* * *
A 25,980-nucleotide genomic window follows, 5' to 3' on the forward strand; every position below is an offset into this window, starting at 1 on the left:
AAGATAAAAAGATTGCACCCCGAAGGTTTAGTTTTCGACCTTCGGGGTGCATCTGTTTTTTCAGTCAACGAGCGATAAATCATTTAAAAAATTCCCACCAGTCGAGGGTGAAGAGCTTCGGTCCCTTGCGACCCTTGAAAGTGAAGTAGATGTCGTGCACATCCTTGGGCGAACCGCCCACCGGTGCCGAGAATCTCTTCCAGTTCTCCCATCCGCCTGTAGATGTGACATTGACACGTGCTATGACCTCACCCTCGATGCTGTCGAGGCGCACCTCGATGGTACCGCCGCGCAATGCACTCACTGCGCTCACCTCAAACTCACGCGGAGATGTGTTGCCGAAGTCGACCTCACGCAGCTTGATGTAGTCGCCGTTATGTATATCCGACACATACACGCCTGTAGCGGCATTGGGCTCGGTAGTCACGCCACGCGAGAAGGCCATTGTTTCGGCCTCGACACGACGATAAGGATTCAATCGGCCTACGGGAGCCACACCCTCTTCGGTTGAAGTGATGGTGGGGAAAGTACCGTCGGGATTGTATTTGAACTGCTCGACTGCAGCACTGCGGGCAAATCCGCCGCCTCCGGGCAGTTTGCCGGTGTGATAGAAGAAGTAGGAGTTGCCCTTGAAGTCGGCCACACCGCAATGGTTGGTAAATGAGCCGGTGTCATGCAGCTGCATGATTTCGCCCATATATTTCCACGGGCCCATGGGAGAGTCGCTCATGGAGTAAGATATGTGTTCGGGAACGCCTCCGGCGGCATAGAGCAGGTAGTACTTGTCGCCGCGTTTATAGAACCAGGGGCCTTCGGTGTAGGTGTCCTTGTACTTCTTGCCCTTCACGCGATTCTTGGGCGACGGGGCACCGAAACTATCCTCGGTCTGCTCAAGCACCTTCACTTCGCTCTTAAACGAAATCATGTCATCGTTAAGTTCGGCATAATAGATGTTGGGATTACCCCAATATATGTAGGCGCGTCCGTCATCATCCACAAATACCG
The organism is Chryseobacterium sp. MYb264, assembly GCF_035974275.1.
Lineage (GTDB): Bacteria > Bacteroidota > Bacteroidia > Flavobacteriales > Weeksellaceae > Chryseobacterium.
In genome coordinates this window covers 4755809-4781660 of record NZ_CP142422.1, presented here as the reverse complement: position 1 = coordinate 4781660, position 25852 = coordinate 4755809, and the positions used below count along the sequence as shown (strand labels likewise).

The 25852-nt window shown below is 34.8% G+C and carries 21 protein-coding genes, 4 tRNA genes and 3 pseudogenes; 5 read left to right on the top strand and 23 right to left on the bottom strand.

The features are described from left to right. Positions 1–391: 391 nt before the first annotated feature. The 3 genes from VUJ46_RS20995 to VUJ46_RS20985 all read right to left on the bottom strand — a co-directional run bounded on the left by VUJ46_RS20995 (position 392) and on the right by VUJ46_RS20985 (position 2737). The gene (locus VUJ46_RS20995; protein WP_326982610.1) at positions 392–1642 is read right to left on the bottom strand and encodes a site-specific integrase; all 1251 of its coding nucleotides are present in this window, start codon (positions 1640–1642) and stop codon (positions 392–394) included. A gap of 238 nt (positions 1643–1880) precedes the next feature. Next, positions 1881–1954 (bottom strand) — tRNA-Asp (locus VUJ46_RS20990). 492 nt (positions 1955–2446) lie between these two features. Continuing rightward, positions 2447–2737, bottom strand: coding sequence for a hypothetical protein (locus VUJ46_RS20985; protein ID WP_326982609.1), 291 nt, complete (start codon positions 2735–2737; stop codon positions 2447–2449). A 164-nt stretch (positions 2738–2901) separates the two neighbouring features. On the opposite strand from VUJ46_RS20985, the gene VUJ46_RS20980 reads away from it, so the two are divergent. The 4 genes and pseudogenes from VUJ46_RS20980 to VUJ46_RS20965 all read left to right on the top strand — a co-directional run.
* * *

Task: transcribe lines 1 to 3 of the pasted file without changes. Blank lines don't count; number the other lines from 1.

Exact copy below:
A 25,980-nucleotide genomic window follows, 5' to 3' on the forward strand; every position below is an offset into this window, starting at 1 on the left:
AAGATAAAAAGATTGCACCCCGAAGGTTTAGTTTTCGACCTTCGGGGTGCATCTGTTTTTTCAGTCAACGAGCGATAAATCATTTAAAAAATTCCCACCAGTCGAGGGTGAAGAGCTTCGGTCCCTTGCGACCCTTGAAAGTGAAGTAGATGTCGTGCACATCCTTGGGCGAACCGCCCACCGGTGCCGAGAATCTCTTCCAGTTCTCCCATCCGCCTGTAGATGTGACATTGACACGTGCTATGACCTCACCCTCGATGCTGTCGAGGCGCACCTCGATGGTACCGCCGCGCAATGCACTCACTGCGCTCACCTCAAACTCACGCGGAGATGTGTTGCCGAAGTCGACCTCACGCAGCTTGATGTAGTCGCCGTTATGTATATCCGACACATACACGCCTGTAGCGGCATTGGGCTCGGTAGTCACGCCACGCGAGAAGGCCATTGTTTCGGCCTCGACACGACGATAAGGATTCAATCGGCCTACGGGAGCCACACCCTCTTCGGTTGAAGTGATGGTGGGGAAAGTACCGTCGGGATTGTATTTGAACTGCTCGACTGCAGCACTGCGGGCAAATCCGCCGCCTCCGGGCAGTTTGCCGGTGTGATAGAAGAAGTAGGAGTTGCCCTTGAAGTCGGCCACACCGCAATGGTTGGTAAATGAGCCGGTGTCATGCAGCTGCATGATTTCGCCCATATATTTCCACGGGCCCATGGGAGAGTCGCTCATGGAGTAAGATATGTGTTCGGGAACGCCTCCGGCGGCATAGAGCAGGTAGTACTTGTCGCCGCGTTTATAGAACCAGGGGCCTTCGGTGTAGGTGTCCTTGTACTTCTTGCCCTTCACGCGATTCTTGGGCGACGGGGCACCGAAACTATCCTCGGTCTGCTCAAGCACCTTCACTTCGCTCTTAAACGAAATCATGTCATCGTTAAGTTCGGCATAATAGATGTTGGGATTACCCCAATATATGTAGGCGCGTCCGTCATCATCCACAAATACCG
The organism is Chryseobacterium sp. MYb264, assembly GCF_035974275.1.